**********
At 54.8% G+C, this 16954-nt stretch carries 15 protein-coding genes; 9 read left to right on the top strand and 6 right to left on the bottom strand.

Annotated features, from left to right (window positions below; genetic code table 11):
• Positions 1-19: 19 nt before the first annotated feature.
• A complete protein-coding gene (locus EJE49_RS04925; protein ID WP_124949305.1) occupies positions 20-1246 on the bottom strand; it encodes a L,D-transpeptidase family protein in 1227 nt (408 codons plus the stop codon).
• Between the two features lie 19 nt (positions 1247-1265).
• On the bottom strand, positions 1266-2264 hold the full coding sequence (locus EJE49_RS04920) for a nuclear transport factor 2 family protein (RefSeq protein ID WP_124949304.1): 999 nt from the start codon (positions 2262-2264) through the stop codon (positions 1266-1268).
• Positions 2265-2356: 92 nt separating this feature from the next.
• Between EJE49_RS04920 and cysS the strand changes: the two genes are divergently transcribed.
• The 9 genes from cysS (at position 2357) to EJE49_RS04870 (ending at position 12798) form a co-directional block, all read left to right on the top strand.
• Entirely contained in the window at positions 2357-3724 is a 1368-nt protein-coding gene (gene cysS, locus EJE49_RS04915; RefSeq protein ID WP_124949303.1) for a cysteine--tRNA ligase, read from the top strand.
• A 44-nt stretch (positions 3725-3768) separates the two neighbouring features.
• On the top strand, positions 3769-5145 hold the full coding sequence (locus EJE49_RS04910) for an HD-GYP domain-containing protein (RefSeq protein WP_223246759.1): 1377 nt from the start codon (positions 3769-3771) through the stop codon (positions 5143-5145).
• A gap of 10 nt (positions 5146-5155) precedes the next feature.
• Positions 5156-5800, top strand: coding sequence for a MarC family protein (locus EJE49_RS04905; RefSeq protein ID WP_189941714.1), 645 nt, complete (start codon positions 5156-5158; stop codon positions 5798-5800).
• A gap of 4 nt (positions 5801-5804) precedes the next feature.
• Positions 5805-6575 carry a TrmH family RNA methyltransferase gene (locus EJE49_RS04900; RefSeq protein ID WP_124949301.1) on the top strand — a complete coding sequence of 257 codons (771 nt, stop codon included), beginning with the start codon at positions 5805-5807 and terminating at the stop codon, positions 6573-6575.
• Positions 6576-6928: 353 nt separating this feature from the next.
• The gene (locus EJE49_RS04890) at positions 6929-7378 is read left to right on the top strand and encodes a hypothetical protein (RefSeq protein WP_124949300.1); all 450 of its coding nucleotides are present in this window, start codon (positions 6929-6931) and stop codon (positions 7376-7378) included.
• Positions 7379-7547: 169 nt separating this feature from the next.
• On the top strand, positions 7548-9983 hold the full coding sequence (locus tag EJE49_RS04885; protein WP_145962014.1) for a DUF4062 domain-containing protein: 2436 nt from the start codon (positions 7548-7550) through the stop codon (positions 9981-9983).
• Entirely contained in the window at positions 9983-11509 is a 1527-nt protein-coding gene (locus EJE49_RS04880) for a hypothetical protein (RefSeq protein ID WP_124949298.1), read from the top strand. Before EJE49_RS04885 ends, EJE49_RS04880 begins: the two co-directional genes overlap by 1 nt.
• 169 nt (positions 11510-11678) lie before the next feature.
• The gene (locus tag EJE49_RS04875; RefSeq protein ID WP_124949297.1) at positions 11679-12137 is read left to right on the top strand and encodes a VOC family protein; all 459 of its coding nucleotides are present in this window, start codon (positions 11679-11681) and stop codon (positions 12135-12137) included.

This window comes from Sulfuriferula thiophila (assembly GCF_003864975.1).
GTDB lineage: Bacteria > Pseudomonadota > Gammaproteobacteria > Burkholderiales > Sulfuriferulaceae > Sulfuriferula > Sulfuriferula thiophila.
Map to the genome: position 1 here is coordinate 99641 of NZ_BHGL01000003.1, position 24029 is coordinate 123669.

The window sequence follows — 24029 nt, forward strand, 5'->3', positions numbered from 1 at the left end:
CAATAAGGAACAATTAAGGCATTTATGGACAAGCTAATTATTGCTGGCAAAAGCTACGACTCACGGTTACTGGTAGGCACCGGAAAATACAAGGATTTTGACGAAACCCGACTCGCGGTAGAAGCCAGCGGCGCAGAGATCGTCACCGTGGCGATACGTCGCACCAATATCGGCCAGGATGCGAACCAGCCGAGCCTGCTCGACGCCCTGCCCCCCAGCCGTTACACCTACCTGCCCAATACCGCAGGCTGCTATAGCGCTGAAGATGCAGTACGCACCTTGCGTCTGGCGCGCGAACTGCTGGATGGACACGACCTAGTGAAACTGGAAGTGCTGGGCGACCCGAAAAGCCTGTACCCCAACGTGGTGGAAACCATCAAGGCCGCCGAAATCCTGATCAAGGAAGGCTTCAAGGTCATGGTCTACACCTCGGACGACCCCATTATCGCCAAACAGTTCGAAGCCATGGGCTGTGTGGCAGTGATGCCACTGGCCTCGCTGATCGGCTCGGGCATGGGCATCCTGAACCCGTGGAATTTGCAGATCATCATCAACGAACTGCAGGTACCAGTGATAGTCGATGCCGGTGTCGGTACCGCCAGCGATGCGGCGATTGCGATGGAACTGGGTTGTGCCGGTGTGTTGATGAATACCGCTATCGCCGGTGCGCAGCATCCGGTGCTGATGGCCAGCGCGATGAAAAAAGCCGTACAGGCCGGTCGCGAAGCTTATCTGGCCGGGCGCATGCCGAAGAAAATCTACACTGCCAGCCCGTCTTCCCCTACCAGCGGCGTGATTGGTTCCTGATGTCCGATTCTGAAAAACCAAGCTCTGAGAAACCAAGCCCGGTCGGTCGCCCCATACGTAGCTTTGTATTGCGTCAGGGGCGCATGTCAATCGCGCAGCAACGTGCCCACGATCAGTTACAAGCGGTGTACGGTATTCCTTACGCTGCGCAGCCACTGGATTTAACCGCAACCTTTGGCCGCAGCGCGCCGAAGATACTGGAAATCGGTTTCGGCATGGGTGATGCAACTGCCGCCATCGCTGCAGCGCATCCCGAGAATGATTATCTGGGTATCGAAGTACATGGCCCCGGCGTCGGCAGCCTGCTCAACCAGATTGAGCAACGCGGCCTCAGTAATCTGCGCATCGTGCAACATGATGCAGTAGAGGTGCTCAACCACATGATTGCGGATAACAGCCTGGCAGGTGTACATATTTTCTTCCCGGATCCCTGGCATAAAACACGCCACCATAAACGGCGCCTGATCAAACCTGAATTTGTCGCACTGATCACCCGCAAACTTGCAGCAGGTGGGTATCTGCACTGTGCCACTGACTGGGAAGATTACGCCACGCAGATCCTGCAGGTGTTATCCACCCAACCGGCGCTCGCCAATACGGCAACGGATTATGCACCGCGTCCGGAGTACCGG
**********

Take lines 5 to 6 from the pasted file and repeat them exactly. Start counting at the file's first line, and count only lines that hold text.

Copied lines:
• Between the two features lie 19 nt (positions 1247-1265).
• On the bottom strand, positions 1266-2264 hold the full coding sequence (locus EJE49_RS04920) for a nuclear transport factor 2 family protein (RefSeq protein ID WP_124949304.1): 999 nt from the start codon (positions 2262-2264) through the stop codon (positions 1266-1268).